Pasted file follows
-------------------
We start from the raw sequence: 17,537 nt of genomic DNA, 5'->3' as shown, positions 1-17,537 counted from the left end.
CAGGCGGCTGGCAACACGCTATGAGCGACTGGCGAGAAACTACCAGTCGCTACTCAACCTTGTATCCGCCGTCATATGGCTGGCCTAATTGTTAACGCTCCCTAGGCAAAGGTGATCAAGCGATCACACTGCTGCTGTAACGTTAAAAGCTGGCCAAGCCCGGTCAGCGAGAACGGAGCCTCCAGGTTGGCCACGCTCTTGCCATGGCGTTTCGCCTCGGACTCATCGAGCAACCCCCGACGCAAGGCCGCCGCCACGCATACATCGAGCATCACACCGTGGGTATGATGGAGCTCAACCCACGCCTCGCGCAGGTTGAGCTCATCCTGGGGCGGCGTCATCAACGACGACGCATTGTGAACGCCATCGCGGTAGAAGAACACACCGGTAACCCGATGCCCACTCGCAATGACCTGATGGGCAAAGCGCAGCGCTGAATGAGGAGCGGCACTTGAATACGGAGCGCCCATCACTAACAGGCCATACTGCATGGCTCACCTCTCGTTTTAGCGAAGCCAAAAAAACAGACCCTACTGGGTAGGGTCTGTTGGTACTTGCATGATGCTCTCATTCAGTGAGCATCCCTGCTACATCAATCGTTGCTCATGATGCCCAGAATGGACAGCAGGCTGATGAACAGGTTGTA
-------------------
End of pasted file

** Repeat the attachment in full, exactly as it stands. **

We start from the raw sequence: 17,537 nt of genomic DNA, 5'->3' as shown, positions 1-17,537 counted from the left end.
CAGGCGGCTGGCAACACGCTATGAGCGACTGGCGAGAAACTACCAGTCGCTACTCAACCTTGTATCCGCCGTCATATGGCTGGCCTAATTGTTAACGCTCCCTAGGCAAAGGTGATCAAGCGATCACACTGCTGCTGTAACGTTAAAAGCTGGCCAAGCCCGGTCAGCGAGAACGGAGCCTCCAGGTTGGCCACGCTCTTGCCATGGCGTTTCGCCTCGGACTCATCGAGCAACCCCCGACGCAAGGCCGCCGCCACGCATACATCGAGCATCACACCGTGGGTATGATGGAGCTCAACCCACGCCTCGCGCAGGTTGAGCTCATCCTGGGGCGGCGTCATCAACGACGACGCATTGTGAACGCCATCGCGGTAGAAGAACACACCGGTAACCCGATGCCCACTCGCAATGACCTGATGGGCAAAGCGCAGCGCTGAATGAGGAGCGGCACTTGAATACGGAGCGCCCATCACTAACAGGCCATACTGCATGGCTCACCTCTCGTTTTAGCGAAGCCAAAAAAACAGACCCTACTGGGTAGGGTCTGTTGGTACTTGCATGATGCTCTCATTCAGTGAGCATCCCTGCTACATCAATCGTTGCTCATGATGCCCAGAATGGACAGCAGGCTGATGAACAGGTTGTA